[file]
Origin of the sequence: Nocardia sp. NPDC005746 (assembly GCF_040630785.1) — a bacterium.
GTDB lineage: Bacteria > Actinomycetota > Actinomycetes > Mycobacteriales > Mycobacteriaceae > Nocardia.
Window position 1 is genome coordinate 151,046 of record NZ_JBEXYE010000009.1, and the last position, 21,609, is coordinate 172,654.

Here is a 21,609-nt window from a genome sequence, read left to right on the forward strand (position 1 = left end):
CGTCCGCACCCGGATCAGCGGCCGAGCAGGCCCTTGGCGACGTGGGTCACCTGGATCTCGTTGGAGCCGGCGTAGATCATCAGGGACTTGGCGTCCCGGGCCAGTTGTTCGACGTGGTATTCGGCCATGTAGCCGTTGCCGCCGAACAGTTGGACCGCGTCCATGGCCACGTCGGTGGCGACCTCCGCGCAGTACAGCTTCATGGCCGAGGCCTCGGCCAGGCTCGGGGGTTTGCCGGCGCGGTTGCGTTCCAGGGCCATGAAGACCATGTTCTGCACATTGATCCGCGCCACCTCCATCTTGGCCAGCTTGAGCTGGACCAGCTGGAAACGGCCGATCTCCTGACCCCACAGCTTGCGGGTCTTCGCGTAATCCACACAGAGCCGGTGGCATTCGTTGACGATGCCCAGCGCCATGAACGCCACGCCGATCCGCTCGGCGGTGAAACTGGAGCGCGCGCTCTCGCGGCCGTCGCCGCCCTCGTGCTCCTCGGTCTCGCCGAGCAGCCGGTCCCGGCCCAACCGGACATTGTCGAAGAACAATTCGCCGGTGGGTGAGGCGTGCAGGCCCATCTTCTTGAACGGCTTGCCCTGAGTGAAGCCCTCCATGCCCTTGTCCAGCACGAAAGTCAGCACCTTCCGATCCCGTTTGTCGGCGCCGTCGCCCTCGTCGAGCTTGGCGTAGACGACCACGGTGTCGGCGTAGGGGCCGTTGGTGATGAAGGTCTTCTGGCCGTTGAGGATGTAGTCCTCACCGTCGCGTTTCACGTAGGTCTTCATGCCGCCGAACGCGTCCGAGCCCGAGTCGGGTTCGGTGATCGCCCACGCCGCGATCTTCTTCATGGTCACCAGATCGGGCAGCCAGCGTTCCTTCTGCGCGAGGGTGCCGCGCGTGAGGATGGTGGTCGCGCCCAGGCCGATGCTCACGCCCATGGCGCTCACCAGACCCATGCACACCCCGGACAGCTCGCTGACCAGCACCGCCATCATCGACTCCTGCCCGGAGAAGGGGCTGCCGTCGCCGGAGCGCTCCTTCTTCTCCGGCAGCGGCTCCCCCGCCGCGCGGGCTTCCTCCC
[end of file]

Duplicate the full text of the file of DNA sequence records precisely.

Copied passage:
Origin of the sequence: Nocardia sp. NPDC005746 (assembly GCF_040630785.1) — a bacterium.
GTDB lineage: Bacteria > Actinomycetota > Actinomycetes > Mycobacteriales > Mycobacteriaceae > Nocardia.
Window position 1 is genome coordinate 151,046 of record NZ_JBEXYE010000009.1, and the last position, 21,609, is coordinate 172,654.

Here is a 21,609-nt window from a genome sequence, read left to right on the forward strand (position 1 = left end):
CGTCCGCACCCGGATCAGCGGCCGAGCAGGCCCTTGGCGACGTGGGTCACCTGGATCTCGTTGGAGCCGGCGTAGATCATCAGGGACTTGGCGTCCCGGGCCAGTTGTTCGACGTGGTATTCGGCCATGTAGCCGTTGCCGCCGAACAGTTGGACCGCGTCCATGGCCACGTCGGTGGCGACCTCCGCGCAGTACAGCTTCATGGCCGAGGCCTCGGCCAGGCTCGGGGGTTTGCCGGCGCGGTTGCGTTCCAGGGCCATGAAGACCATGTTCTGCACATTGATCCGCGCCACCTCCATCTTGGCCAGCTTGAGCTGGACCAGCTGGAAACGGCCGATCTCCTGACCCCACAGCTTGCGGGTCTTCGCGTAATCCACACAGAGCCGGTGGCATTCGTTGACGATGCCCAGCGCCATGAACGCCACGCCGATCCGCTCGGCGGTGAAACTGGAGCGCGCGCTCTCGCGGCCGTCGCCGCCCTCGTGCTCCTCGGTCTCGCCGAGCAGCCGGTCCCGGCCCAACCGGACATTGTCGAAGAACAATTCGCCGGTGGGTGAGGCGTGCAGGCCCATCTTCTTGAACGGCTTGCCCTGAGTGAAGCCCTCCATGCCCTTGTCCAGCACGAAAGTCAGCACCTTCCGATCCCGTTTGTCGGCGCCGTCGCCCTCGTCGAGCTTGGCGTAGACGACCACGGTGTCGGCGTAGGGGCCGTTGGTGATGAAGGTCTTCTGGCCGTTGAGGATGTAGTCCTCACCGTCGCGTTTCACGTAGGTCTTCATGCCGCCGAACGCGTCCGAGCCCGAGTCGGGTTCGGTGATCGCCCACGCCGCGATCTTCTTCATGGTCACCAGATCGGGCAGCCAGCGTTCCTTCTGCGCGAGGGTGCCGCGCGTGAGGATGGTGGTCGCGCCCAGGCCGATGCTCACGCCCATGGCGCTCACCAGACCCATGCACACCCCGGACAGCTCGCTGACCAGCACCGCCATCATCGACTCCTGCCCGGAGAAGGGGCTGCCGTCGCCGGAGCGCTCCTTCTTCTCCGGCAGCGGCTCCCCCGCCGCGCGGGCTTCCTCCC